Five cadets took an oath of enlistment Wednesday afternoon, promising to complete the Reserve Officers’ Training Corps program and serve as officers in the future.Proud · Five of the Reserve Officer’s Training Corps cadets pledged an enlistment oath Wednesday on the steps of the Physical Education Building. The oath means the cadets will continue their service with the army after graduation. – Kelvin Kuo | Daily Trojan USC’s ROTC program has 35 cadets in total but five decided to take this oath this afternoon, Maj. David Jackson said.“The oath is committing to be future army officers,” Jackson said. “After two to four years of training, they will accept the terms that they will be future army leaders.”According to Maj. Robert Medina and Jackson, the cadets will graduate and receive an officer’s rank commission. Cadets will learn leadership, become ethical decision makers and train to become physically fit, morally straight and technically competent.Sophomore history major Cadet Michael Lockhart has been in the army reserves for seven years. He joined the ROTC program after working in Iraq as a battalion motor sergeant and served there for 11 months and 16 days while working with vehicles and equipment.“I think I had a really good experience overseas and I’m eager to go back in the future,” Lockhart said. “I love understanding why things are the way they are and hope to teach history at USC or work in the ROTC or army in the future.”A first-year graduate student at the School of Social Work, Cadet Daniel Lee Burns has wanted to join the army since high school to be part of the social work military program.Since his grandfather did not have the chance to attend USC like he wanted to, Burns said he is honored to be a part of the ROTC program here.“I feel great pride in being here every day to do something and be a part of something,” Burns said. “If you didn’t learn values, you’ll learn them in the army. Becoming a good soldier comes with being a good person.”In a San Diego school district, Burns taught many children who came from military families. This has prompted him to work with military parents, children who have lost families and those still dealing with that loss.Another first-year graduate student at the School of Social Work, Cadet Hannah Stryker, also took the oath of enlistment.“When a soldier enlists in the army, they make a decision to sacrifice their mental well-being for something bigger than themselves for service, values and country,” Stryker said. “When soldiers come home, society has a tendency to admit that war ends in the battlefield, but that is not the case as you see many soldiers bring the war with them.”Stryker plans on working in the combat stress control unit, depending where the United States stands in the war.“Given the incredible opportunity at USC, I’m honored to be a part of the U.S. Army and especially as a social worker,” Stryker said. “I feel that this is the best place for me and I can’t stress enough the need for military social workers and I feel like we can do more to help.”Cadet Joseph Dombrosky, a junior majoring in public policy, management and planning as well as political science, also joined the ROTC program to serve his country.“My dad was in the military and I always felt like I had a sense of duty to serve,” Dombrosky said. “I think that being in ROTC has definitely made me more disciplined and more confident. I feel more sense of pride in myself and my country in general.”Freshman electrical engineering major Cadet Matt Zecchini took the oath of enlistment, and Cadet Sean Inkelaar-Cruz, a junior majoring in public policy, management and planning, will pledge next week as well.Correction: 9/2/10 — A previous version of this story misidentified the school district at which Burns taught. The story has been corrected to reflect the change.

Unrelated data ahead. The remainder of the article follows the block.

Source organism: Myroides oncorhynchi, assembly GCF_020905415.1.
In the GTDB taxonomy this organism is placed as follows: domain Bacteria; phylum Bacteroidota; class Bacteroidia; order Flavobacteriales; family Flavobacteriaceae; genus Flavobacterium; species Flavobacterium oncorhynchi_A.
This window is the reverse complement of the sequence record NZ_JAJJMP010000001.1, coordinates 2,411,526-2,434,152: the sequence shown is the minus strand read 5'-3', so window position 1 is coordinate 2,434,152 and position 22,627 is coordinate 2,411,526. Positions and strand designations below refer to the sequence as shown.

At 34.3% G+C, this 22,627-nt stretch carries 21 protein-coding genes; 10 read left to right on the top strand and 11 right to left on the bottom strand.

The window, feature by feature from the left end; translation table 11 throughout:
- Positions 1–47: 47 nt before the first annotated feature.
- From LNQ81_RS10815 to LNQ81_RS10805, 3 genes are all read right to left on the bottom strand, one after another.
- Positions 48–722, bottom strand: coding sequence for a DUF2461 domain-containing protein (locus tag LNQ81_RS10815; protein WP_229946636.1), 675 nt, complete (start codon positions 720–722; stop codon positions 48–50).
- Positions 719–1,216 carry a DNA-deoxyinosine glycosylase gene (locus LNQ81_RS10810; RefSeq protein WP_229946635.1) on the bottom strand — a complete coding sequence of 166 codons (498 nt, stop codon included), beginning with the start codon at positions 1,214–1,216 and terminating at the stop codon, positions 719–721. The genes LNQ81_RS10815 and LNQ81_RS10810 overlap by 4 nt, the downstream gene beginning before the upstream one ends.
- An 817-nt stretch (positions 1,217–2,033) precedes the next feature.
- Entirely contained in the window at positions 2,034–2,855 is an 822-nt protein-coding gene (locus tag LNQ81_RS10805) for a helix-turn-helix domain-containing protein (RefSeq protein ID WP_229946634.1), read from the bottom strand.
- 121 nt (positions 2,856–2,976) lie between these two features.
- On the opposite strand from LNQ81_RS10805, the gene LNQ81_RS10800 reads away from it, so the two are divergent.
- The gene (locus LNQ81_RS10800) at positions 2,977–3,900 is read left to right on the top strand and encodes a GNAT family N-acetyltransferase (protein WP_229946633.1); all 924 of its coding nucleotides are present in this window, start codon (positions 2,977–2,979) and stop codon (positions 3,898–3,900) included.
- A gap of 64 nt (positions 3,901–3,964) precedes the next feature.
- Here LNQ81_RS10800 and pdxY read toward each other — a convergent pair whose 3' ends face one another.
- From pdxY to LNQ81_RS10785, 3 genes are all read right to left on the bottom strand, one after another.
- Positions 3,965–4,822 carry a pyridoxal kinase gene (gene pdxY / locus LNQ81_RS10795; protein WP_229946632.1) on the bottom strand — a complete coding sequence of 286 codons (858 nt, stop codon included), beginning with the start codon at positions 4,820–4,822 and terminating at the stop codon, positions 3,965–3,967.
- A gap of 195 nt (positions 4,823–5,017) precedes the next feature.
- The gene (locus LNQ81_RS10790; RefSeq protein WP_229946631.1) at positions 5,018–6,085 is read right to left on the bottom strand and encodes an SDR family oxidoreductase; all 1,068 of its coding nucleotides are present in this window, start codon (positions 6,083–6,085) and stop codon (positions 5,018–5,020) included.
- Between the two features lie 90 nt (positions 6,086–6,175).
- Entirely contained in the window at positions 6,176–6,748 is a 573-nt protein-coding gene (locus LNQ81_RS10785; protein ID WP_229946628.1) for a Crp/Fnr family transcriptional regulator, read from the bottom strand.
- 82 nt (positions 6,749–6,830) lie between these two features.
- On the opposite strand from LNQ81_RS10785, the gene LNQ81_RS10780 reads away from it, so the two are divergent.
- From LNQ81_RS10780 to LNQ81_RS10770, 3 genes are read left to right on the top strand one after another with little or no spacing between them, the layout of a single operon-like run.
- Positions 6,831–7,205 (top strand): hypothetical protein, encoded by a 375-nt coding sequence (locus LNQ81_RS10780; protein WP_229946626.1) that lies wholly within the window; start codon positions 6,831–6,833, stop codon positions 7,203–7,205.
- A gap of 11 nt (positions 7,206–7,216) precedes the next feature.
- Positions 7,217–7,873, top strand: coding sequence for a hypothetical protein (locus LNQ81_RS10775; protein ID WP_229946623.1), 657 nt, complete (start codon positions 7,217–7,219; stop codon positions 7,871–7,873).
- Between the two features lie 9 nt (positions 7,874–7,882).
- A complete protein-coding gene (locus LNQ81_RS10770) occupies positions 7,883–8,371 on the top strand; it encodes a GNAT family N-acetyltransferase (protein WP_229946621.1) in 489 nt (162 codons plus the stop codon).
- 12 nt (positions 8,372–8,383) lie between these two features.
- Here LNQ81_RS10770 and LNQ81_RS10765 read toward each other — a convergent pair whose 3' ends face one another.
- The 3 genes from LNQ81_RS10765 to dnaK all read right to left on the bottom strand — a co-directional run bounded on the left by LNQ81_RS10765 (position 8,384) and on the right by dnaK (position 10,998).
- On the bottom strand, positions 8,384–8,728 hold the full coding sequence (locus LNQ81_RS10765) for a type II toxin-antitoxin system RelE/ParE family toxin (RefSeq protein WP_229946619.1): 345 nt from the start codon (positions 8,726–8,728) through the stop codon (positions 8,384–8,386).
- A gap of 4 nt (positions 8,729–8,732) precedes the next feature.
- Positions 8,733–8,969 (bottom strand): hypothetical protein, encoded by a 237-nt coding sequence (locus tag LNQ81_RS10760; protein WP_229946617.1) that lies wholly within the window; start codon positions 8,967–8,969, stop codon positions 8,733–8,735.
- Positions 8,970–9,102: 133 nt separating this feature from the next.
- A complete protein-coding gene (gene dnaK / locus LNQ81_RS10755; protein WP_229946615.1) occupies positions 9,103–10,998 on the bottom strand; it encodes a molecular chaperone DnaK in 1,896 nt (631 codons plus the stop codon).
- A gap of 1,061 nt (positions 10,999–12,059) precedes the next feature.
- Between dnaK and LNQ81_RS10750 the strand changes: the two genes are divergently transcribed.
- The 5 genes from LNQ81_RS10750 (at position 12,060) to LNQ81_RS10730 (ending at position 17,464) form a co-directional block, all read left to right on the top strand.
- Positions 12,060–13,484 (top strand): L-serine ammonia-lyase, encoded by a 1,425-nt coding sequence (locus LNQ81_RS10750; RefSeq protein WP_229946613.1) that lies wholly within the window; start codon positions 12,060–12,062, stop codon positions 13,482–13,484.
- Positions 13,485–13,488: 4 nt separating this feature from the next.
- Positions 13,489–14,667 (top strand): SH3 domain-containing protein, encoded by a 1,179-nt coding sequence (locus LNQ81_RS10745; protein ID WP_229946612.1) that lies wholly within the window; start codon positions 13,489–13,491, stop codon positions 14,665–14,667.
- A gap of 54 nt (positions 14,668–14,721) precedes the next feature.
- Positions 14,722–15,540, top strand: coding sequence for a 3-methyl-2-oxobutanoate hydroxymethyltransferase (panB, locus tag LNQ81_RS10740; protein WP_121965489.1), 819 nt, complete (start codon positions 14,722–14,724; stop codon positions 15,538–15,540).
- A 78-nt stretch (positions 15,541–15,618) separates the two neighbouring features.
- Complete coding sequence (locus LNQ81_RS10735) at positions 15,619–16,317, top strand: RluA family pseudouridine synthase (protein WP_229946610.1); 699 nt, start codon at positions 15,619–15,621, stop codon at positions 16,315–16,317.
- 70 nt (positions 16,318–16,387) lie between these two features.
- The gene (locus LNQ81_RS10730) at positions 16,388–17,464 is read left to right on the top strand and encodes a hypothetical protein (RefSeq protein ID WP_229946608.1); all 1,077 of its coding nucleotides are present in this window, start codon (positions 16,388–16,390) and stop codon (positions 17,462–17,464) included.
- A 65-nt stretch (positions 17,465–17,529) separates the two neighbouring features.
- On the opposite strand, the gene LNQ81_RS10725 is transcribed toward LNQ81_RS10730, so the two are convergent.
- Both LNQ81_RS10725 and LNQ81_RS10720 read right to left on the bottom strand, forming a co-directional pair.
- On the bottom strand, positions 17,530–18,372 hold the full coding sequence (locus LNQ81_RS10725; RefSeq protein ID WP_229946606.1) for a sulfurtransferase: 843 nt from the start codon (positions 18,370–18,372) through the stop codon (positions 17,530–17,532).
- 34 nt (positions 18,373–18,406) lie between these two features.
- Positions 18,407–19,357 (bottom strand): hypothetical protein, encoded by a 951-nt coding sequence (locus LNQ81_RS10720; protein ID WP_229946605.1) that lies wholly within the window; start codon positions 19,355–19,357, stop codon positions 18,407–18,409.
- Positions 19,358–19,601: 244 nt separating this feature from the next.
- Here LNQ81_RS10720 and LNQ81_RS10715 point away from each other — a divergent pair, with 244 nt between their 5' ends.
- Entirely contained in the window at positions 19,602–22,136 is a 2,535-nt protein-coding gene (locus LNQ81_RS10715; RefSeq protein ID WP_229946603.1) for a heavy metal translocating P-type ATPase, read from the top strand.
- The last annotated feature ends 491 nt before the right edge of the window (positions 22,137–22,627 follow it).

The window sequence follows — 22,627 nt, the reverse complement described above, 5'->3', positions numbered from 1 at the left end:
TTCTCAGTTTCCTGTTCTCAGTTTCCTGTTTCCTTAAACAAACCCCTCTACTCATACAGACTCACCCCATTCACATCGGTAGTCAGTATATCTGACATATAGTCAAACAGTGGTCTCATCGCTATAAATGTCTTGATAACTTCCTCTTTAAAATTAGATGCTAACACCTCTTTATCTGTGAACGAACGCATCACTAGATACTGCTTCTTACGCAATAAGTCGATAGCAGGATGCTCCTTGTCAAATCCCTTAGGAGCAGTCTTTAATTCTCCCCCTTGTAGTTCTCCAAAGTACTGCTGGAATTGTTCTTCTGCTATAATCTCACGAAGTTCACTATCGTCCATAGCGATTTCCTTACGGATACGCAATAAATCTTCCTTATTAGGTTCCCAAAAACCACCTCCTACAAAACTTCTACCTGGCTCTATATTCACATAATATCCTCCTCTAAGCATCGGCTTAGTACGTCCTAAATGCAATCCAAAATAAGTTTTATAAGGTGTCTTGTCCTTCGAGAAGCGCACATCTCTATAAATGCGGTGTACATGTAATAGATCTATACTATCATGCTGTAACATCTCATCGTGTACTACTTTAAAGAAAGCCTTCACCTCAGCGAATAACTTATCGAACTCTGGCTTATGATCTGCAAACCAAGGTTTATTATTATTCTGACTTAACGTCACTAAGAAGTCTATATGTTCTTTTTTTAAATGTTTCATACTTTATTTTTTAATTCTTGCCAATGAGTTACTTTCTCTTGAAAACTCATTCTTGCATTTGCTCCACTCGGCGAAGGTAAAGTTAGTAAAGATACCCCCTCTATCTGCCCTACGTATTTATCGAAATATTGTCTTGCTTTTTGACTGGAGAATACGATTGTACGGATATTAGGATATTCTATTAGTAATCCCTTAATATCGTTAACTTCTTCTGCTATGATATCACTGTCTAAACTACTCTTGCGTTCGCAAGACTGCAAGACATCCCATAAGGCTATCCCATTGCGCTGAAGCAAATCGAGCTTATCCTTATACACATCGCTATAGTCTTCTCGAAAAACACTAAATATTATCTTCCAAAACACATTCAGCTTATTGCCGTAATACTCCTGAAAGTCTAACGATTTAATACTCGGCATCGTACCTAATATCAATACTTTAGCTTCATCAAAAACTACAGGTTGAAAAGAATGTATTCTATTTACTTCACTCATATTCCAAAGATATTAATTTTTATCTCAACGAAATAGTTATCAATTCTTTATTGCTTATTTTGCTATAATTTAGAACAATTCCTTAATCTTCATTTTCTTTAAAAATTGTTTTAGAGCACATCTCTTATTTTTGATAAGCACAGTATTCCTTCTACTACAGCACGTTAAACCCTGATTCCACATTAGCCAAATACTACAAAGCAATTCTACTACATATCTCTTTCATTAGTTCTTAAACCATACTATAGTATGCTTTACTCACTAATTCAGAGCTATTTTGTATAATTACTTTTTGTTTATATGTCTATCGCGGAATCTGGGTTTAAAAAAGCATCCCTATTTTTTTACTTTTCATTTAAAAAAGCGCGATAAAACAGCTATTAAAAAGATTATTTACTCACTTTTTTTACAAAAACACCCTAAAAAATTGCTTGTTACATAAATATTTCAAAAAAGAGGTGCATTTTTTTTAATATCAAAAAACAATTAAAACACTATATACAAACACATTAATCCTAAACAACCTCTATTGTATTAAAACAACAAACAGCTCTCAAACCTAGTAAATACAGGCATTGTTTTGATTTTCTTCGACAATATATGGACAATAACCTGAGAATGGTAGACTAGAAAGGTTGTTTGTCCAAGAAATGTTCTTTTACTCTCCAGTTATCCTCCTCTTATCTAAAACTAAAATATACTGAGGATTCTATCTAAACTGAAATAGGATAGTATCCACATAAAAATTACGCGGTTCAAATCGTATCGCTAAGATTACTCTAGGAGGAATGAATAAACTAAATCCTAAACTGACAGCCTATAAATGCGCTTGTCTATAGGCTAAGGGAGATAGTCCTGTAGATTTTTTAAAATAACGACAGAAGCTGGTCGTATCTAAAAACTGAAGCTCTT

Photo from Wikipedia CommonsOn Wednesday afternoon, USC unveiled 18 new additions to the USC Athletic Hall of Fame as part of its 2018 class. The group, which includes Trojan legends ranging from football players to a mascot, will be formally announced on Nov. 4 during the Arizona football game at the Coliseum. Five former Trojan football players were featured in the 2018 Hall of Fame class, including future NFL Hall of Famer Troy Polamalu, All-American and Butkus Award-winning linebacker Chris Claiborne, along with Trojan legends of the 1960s Rod Sherman and Charlie Weaver. Joining them is J.K. McKay (son of John McKay) who will be inducted for his contributions as a wide receiver on two national championship teams and as a leader of the team’s athletic department from 2010 to 2016. Two inductees, Barry Zito and Mike Gillespie, enter the Hall for their contributions to the baseball program, while Sam Clancy is the sole alumnus in the class from the men’s basketball team. Hurdler Felix Sanchez and water polo player Lauren Wenger Trapani both won gold at the 2012 London Olympics before retiring. Meanwhile, volleyball player April Ross and swimmer Ous Mellouli are the only current athletes in the class, both having also medaled in previous Olympic games. Former tennis athlete Wayne Black, two-sport star Kim Clark Jennings (soccer and basketball), and golfers Mikaela Parmlid and Kevin Sadler round out the class from the athletics side. Current sports information director Tim Tessalone also joins the class, having served as an SID for the school for over 30 years, working 12 Rose Bowls and over 400 total games in his illustrious career. Finally, one non-human joins the 2018 Hall of Fame Class. It is none other than Traveler, USC’s horse mascot who has graced the sidelines of the Coliseum since 1961. After the class is introduced in November, the new Hall of Fame members will be formally inducted on May 19 at the Galen Center.